Least Amount of Terror, Greatest Amount of Security

In the provocative Preface to the English translation of his Spinoza’s Critique of Religion, Leo Strauss opines that “[t]he controversy between [reason and revelation/philosophy and theology] can easily degenerate into a race in which he wins who offers the smallest amount of security and the greatest terror.” “But,” Strauss continues, “just as an assertion does not become true because it is shown to be comforting, so it does not become true because it is shown to be terrifying.”

Sitting in the background of these remarks, penned three decades after the original German publication of the Spinoza book, is the problem of Heidegger, or more generally, the problem of existentialism—both religious and atheistic. An insecure world, gripped by terror, is what existentialism wishes to both expose and relieve. That relief, however, can only come about “if the highest of which a man knows is absolutely secure,” or so says Strauss. Revelation offers the security of truth, but the terrifying prospect that not even all men who come to knowledge of the truth will be secure in the end. For a philosopher like Heidegger—to turn to Strauss again—“there is no security, no happy ending, no divine shepherd, hope is replaced by thinking, the longing for eternity or belief in anything eternal is understood as stemming from ‘the spirit of revenge,’ from the desire to escape from all passing-away into something that never passes away.”

In considering the state of religion today (particularly Christianity), somewhat removed from the more poignant existential concerns of early 20th century Teutonic philosophers and theologians, it is possible to say that it has come around to the idea that best way to touch men’s souls is to offer the least amount of terror and the greatest degree of security (at least as concerns his final end). This shift, which among “magisterial” Christian confessions, is in noticeable tension with their respective traditions of promoting insecurity and terror as a sure (though perhaps not the surest) path to virtue (and onward to salvation), is often castigated as “liberal,” with “liberal” too often meaning little more than “not conservative” or, rather, “not traditional.” From a certain point of view, this trend does appear to start from the reality of insecurity in this world to a hope for security in the next; terror today does not mean terror for eternity; and the God who made all things good will not tolerate His creation to be lost to sin.

There is something paralyzing about this view, at least as it concerns the time that remains before the end of all things. Granted, under conditions of radically reduced terror and unprecedentedly amplified security, the temporal plane becomes a blank canvass onto which man can lightly sketch or intricately detail his greatest hopes and fears; his basest desires and noblest instincts; and so on, and so forth. There is, broadly speaking, a “background” or “source” to which he can repair to for guidance, namely a holy book with an ostensibly inspired but contested canon that fails to provide its own proper hermeneutic, though except for those who are typically castigated as “fundamentalist,” this need not be the only source. Convention rather than nature becomes the measuring stick, with too little scrutiny being given as to where and when those conventions emerged or why. If “why” is explored at all, it is explored in a “scientific” manner, that is the manner which sociology and psychology and anthropology deem appropriate; man’s movement from cannibalism and rape to agriculture and marriage has a survival component and nothing to do with the illumination of his faculties, either from within or above.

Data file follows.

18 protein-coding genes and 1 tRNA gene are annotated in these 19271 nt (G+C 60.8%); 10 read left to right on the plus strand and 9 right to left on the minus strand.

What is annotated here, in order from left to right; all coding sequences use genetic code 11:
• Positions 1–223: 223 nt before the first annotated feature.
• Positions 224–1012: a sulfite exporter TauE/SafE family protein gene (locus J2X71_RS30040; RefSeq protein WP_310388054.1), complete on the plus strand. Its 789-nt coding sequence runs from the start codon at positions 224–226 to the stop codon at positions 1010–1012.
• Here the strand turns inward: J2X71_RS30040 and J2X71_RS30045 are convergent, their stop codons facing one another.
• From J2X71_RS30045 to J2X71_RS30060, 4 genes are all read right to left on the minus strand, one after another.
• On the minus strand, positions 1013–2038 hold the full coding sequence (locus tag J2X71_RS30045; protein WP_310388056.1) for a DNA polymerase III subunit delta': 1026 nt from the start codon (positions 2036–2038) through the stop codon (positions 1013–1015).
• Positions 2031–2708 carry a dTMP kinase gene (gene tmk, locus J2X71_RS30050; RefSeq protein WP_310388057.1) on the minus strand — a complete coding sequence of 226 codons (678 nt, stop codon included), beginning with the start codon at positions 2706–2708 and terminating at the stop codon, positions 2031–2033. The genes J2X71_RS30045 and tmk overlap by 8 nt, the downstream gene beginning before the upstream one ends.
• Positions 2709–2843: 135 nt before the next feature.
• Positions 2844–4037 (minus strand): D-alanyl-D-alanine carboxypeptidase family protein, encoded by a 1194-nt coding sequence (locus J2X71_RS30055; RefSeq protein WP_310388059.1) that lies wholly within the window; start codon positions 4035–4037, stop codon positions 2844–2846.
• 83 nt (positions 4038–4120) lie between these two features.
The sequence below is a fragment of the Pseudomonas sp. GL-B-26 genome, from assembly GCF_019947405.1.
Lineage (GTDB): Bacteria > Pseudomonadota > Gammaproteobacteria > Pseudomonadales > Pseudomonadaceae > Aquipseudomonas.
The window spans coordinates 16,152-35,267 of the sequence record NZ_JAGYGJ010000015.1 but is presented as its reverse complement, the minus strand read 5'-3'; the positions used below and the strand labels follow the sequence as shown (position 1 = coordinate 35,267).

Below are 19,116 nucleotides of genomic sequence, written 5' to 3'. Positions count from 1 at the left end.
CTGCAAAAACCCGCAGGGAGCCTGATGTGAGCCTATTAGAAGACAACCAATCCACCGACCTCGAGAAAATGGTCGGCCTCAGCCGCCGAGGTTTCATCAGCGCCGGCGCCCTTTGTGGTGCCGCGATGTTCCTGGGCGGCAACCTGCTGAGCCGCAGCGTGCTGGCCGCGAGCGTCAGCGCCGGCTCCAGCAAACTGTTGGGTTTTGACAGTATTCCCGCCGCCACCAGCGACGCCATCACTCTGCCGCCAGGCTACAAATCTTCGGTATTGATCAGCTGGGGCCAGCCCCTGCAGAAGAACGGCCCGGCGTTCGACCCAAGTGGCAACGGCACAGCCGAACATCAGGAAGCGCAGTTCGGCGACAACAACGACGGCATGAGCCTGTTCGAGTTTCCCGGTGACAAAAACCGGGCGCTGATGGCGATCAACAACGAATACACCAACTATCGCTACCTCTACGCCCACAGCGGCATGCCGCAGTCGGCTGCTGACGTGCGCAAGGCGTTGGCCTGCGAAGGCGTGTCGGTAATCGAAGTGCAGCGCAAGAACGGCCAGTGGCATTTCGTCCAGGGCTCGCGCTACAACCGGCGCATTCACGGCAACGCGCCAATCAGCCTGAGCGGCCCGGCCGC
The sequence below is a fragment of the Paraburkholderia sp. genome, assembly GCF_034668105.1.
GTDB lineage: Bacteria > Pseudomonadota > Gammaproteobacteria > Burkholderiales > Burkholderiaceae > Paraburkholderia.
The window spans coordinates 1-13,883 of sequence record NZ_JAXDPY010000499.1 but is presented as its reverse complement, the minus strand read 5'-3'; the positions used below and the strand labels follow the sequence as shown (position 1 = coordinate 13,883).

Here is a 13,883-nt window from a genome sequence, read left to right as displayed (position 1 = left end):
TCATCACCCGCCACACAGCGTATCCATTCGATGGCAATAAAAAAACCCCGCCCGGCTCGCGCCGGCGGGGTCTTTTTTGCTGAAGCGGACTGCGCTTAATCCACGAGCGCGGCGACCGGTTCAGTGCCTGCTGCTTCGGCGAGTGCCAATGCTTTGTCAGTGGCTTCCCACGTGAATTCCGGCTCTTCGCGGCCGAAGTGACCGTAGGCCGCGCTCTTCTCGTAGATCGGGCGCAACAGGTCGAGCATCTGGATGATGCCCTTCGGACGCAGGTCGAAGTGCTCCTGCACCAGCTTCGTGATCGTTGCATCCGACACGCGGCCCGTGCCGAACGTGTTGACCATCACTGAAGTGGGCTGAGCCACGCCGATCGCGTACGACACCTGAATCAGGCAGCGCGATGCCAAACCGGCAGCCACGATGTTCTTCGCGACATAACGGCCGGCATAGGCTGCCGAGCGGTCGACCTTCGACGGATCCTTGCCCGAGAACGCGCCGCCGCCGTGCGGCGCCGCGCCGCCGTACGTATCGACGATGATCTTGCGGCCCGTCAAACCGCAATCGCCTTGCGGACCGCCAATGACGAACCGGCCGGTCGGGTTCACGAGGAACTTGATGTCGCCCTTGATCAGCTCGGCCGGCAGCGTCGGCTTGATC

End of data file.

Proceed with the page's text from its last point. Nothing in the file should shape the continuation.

Whether or not this all seems personally quite horrific is secondary to the truth that there are those who do indeed see it as quite horrific. Against the narrative of greatest security and least terror comes a flurry of reminders in the opposite direction, rooted—again—not in existentialist concerns per se, but a nagging sense that physical and psychic hardships of an earlier age pointed toward the truth that without the transcendent, man’s position in this world amounted to nothing. It would have been better to have never been born into a world riddled with war, famine, and pestilence if death could not bring anything except a cessation of the misery without the promise of redemption. But since not all men have an equal participation in these miseries, and by a sheer act of the will, choose to bring new miseries down upon others for their own gain, death alone cannot be the answer—it should not be the answer. This belief, rooted in what seems to be a certain “natural” instinct for justice, should be a relic of bygone ages; it seems look an entirely inappropriate basis for conversion, repentance, and (possible) salvation.